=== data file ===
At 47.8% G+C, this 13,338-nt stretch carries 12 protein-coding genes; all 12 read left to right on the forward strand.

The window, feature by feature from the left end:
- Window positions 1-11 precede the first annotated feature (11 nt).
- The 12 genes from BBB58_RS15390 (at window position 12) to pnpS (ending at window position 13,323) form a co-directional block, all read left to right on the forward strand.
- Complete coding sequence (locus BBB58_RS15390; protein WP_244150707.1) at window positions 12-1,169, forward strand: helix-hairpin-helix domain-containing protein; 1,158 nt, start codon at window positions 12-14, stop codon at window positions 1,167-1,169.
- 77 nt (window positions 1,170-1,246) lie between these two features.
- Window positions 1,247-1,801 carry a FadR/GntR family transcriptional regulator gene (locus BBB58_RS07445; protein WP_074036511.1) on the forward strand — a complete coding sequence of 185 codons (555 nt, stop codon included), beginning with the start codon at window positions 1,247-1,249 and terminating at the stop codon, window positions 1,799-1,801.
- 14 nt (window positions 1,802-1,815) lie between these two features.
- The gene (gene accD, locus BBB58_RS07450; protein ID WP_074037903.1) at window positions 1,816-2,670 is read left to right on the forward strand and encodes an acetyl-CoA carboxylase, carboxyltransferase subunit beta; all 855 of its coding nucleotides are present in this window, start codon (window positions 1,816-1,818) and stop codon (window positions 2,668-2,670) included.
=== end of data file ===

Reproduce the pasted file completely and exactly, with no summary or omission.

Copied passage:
At 47.8% G+C, this 13,338-nt stretch carries 12 protein-coding genes; all 12 read left to right on the forward strand.

The window, feature by feature from the left end:
- Window positions 1-11 precede the first annotated feature (11 nt).
- The 12 genes from BBB58_RS15390 (at window position 12) to pnpS (ending at window position 13,323) form a co-directional block, all read left to right on the forward strand.
- Complete coding sequence (locus BBB58_RS15390; protein WP_244150707.1) at window positions 12-1,169, forward strand: helix-hairpin-helix domain-containing protein; 1,158 nt, start codon at window positions 12-14, stop codon at window positions 1,167-1,169.
- 77 nt (window positions 1,170-1,246) lie between these two features.
- Window positions 1,247-1,801 carry a FadR/GntR family transcriptional regulator gene (locus BBB58_RS07445; protein WP_074036511.1) on the forward strand — a complete coding sequence of 185 codons (555 nt, stop codon included), beginning with the start codon at window positions 1,247-1,249 and terminating at the stop codon, window positions 1,799-1,801.
- 14 nt (window positions 1,802-1,815) lie between these two features.
- The gene (gene accD, locus BBB58_RS07450; protein ID WP_074037903.1) at window positions 1,816-2,670 is read left to right on the forward strand and encodes an acetyl-CoA carboxylase, carboxyltransferase subunit beta; all 855 of its coding nucleotides are present in this window, start codon (window positions 1,816-1,818) and stop codon (window positions 2,668-2,670) included.